Ever read a comic book that both dazzled your eyes and gripped you wholeheartedly, that had a perfect blend of action, beauty, mysticism, and biting wit? I did too, and it was in the form of Marjorie Liu’s Monstress.
The first time I heard about Monstress was on Twitter — and I'm thankful for the conversation, because it led me to the Liu-penned epic fantasy piece.
It all started when I saw people tweeting about Liu, who appeared alongside Black Girl Nerds founder Jamie Broadnax during an MSNBC segment speaking about diversity in the comic book industry. Somewhere in the midst of the conversation, Liu’s work, Monstress, was brought up for its Asian inspiration as well as beautiful artwork by Sana Takeda.
Not knowing anything about the comic book, I decided to do a quick search and found some of the graphics, which almost looked like calligraphy with its swirls and ornate scrolling. I was immediately hooked.
Rushing over to the bookstore where I usually purchase other comics like Saga, Low, and Sex Criminals, I found Liu’s masterpiece and found myself thumbing through the pages to get a sense of what was to come. I saw hybrid creatures, some blood and gore, and beautifully drawn clothing, and handed the cashier my credit card.
Monstress follows the tale of Maika Halfwolf, an arcanic — part human, part ancient — who goes on a quest to avenge her mother’s death and learn about the “hunger” that lives inside her. As she goes on a murderous hunt for answers, the “hunger” inside her awakens and reveals itself to be the spirit of an old god, bent on feeding off the lives of those around her to free itself of Maika’s body. This puts Maika’s journey of self-discovery on its head, as she must now learn how the spirit came to be bound to her — and what it means for her future.
To say Takeda’s imagery is “beautiful” is not to give her enough credit. It’s abundantly clear she spends tireless (wo)man hours to create her panels. The sketches are done with meticulous planning, blending her manga-influenced style with steampunk elements in vibrant hues.
Occasionally violent, the scenes depicted are still flowery, keeping with it a sense of whimsy, while maintaining a dark tone.
Aside from the splendid illustrations, another wonderful element of the story is its magical tone. In this world, ancients are mythical beings — some being anthropomorphic animals with mystical powers. There are also the cumean, or a race of humans that are witches. They also have a certain level of power, which can be amplified by consuming and transmuting the blood of arcanics.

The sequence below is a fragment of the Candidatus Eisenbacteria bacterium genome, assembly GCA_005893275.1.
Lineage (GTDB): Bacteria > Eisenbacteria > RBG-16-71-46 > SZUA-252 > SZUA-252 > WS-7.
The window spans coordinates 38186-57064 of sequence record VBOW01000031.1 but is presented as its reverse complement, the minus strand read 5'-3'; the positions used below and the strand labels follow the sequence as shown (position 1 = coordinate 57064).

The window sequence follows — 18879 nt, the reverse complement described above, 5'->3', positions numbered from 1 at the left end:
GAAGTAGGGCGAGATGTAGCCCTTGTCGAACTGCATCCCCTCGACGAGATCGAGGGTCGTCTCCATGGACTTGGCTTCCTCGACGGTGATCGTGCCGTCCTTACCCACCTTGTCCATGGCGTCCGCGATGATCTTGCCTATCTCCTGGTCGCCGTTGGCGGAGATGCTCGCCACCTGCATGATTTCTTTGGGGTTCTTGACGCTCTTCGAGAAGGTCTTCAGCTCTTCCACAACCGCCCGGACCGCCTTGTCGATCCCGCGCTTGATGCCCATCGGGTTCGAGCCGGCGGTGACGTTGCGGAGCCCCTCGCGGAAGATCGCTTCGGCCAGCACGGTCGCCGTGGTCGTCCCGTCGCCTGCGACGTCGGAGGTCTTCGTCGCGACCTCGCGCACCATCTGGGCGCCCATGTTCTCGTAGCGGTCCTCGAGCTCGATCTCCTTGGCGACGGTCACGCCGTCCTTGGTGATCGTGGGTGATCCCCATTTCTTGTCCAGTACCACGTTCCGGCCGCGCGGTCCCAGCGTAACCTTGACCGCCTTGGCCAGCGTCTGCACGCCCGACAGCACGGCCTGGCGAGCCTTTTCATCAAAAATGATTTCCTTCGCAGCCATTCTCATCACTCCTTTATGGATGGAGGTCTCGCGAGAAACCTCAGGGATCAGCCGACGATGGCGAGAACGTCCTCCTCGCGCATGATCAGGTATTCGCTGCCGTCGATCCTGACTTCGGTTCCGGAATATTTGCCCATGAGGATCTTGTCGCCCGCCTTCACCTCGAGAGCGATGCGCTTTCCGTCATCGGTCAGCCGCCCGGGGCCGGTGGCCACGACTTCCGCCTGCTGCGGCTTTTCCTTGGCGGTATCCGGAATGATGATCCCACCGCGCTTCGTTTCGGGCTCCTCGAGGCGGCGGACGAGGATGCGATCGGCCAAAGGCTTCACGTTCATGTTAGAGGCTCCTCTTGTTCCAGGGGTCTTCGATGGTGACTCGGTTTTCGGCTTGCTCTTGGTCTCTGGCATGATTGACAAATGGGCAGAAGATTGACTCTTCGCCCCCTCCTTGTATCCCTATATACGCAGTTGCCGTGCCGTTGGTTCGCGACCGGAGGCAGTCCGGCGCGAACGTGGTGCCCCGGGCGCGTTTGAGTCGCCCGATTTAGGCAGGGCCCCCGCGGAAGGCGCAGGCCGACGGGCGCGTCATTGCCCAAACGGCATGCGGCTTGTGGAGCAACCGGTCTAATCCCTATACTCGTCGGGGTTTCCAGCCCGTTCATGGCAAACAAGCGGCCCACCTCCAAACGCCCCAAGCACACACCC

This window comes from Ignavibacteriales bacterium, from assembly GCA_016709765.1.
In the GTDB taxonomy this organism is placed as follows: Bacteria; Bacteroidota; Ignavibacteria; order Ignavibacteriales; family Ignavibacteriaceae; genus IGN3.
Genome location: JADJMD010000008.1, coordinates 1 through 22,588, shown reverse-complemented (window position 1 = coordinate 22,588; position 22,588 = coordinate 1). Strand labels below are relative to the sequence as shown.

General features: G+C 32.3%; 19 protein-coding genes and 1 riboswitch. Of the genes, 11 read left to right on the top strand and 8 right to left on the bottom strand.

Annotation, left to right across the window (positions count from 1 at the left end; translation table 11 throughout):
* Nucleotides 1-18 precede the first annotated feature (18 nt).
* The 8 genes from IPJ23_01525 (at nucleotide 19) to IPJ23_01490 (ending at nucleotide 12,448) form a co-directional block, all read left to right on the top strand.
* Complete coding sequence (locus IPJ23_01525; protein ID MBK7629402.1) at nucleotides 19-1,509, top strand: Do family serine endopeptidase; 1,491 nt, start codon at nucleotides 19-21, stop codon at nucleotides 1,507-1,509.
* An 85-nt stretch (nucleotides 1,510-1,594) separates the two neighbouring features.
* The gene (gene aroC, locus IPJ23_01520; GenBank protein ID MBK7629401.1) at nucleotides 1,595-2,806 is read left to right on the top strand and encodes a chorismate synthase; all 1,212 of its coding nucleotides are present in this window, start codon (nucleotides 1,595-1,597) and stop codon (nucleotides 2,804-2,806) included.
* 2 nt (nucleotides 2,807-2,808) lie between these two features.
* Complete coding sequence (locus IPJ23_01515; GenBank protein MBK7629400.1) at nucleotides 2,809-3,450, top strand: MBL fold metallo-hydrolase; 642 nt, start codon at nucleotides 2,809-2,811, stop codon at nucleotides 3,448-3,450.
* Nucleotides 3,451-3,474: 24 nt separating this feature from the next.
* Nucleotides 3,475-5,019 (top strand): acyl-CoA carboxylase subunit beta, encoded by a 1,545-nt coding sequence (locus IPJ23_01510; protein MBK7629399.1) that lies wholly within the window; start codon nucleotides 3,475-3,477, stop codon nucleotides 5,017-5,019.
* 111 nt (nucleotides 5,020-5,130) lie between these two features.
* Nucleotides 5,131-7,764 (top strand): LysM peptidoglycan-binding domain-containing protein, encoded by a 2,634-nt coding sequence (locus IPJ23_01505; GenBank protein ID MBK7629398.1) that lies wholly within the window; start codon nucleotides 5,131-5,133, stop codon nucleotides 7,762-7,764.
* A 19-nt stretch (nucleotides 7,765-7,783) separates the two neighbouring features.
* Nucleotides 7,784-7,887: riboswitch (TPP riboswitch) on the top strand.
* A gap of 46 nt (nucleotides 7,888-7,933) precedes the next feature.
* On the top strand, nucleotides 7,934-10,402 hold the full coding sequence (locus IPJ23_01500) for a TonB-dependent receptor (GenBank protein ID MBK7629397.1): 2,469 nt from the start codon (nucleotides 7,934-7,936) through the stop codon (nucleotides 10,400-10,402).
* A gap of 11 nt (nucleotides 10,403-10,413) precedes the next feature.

Additionally, cats are their own race with magical properties. Taking a page from the myth I heard as a child of cats being able to steal souls, cats not only talk but have the ability to speak to the dead. Cool.
As an arcanic, Maika's genealogy contains the blood of an ancient. However, she is different, as she carries within her the spirit of an “old god,” or the gods that existed long before the others. This “old god” appears in the story in times of need to either help Maika survive or for its own self-survival, which brings me to …
One thing this comic has the ability to master is to juxtapose all the horror with all the beauty it has to offer. With all the delicate artwork and rich cultural context come grit and gore. This isn’t a rated-G book and contains some bad language as well as alarming deaths. Liu and Takeda take no prisoners in scenes where whole troupes are massacred and no one is spared — not even the audience. We see every severed head, crushed next, ripped arm, expletive, and wretched action by all the characters involved.
Maika is a visceral killer with no remorse for those she eliminates on her quest for knowledge, and the “old god” within her can be just as ruthless as its host — or the ones seeking to capture her dead or alive.
Overall, Monstress is a great blend of imagination and visuals, and I’ve been pleased with what I’ve read thus far. It's a good story about self-discovery and the internal struggles we all face as people. We're all the sum of various parts in a way, but this book clearly demonstrates that by materializing Maika's "other-ness," which she must either learn to trust or ignore. Will she finally realize who she is — and will she accept it?
It’s a gorgeous mess of intrigue, politics, and enchantment, and I can’t wait to see what Liu and Takeda have in store with this fantastical saga.